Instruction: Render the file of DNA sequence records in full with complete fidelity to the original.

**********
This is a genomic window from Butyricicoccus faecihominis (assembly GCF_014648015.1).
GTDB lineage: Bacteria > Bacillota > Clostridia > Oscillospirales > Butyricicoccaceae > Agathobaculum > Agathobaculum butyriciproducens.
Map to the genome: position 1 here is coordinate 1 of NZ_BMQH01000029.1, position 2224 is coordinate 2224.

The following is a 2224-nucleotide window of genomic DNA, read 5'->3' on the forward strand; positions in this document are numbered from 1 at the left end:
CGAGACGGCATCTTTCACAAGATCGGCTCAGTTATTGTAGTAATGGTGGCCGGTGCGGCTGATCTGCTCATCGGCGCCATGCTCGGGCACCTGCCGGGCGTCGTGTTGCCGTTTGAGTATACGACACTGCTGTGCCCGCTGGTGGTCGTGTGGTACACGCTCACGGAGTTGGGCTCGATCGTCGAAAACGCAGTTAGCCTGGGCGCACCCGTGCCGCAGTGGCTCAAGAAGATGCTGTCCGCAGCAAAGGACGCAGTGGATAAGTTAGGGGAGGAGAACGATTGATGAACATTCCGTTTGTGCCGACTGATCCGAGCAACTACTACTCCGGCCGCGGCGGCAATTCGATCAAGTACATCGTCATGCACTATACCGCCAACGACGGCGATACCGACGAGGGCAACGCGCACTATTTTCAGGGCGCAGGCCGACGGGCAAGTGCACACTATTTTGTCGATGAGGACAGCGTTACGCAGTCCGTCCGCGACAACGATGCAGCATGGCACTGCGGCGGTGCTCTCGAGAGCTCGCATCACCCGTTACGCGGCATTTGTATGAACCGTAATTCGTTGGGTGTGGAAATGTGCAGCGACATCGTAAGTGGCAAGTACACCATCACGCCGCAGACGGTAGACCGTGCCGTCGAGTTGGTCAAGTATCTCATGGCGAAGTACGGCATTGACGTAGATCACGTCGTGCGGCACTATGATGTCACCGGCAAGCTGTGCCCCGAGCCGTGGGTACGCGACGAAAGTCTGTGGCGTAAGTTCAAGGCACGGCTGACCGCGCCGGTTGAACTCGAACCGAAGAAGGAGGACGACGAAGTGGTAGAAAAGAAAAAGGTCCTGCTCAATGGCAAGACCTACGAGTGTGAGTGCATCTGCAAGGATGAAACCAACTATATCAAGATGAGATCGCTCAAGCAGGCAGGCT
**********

This is a genomic window from Butyricicoccus faecihominis (assembly GCF_014648015.1).
GTDB lineage: Bacteria > Bacillota > Clostridia > Oscillospirales > Butyricicoccaceae > Agathobaculum > Agathobaculum butyriciproducens.
Map to the genome: position 1 here is coordinate 1 of NZ_BMQH01000029.1, position 2224 is coordinate 2224.

The following is a 2224-nucleotide window of genomic DNA, read 5'->3' on the forward strand; positions in this document are numbered from 1 at the left end:
CGAGACGGCATCTTTCACAAGATCGGCTCAGTTATTGTAGTAATGGTGGCCGGTGCGGCTGATCTGCTCATCGGCGCCATGCTCGGGCACCTGCCGGGCGTCGTGTTGCCGTTTGAGTATACGACACTGCTGTGCCCGCTGGTGGTCGTGTGGTACACGCTCACGGAGTTGGGCTCGATCGTCGAAAACGCAGTTAGCCTGGGCGCACCCGTGCCGCAGTGGCTCAAGAAGATGCTGTCCGCAGCAAAGGACGCAGTGGATAAGTTAGGGGAGGAGAACGATTGATGAACATTCCGTTTGTGCCGACTGATCCGAGCAACTACTACTCCGGCCGCGGCGGCAATTCGATCAAGTACATCGTCATGCACTATACCGCCAACGACGGCGATACCGACGAGGGCAACGCGCACTATTTTCAGGGCGCAGGCCGACGGGCAAGTGCACACTATTTTGTCGATGAGGACAGCGTTACGCAGTCCGTCCGCGACAACGATGCAGCATGGCACTGCGGCGGTGCTCTCGAGAGCTCGCATCACCCGTTACGCGGCATTTGTATGAACCGTAATTCGTTGGGTGTGGAAATGTGCAGCGACATCGTAAGTGGCAAGTACACCATCACGCCGCAGACGGTAGACCGTGCCGTCGAGTTGGTCAAGTATCTCATGGCGAAGTACGGCATTGACGTAGATCACGTCGTGCGGCACTATGATGTCACCGGCAAGCTGTGCCCCGAGCCGTGGGTACGCGACGAAAGTCTGTGGCGTAAGTTCAAGGCACGGCTGACCGCGCCGGTTGAACTCGAACCGAAGAAGGAGGACGACGAAGTGGTAGAAAAGAAAAAGGTCCTGCTCAATGGCAAGACCTACGAGTGTGAGTGCATCTGCAAGGATGAAACCAACTATATCAAGATGAGATCGCTCAAGCAGGCAGGCT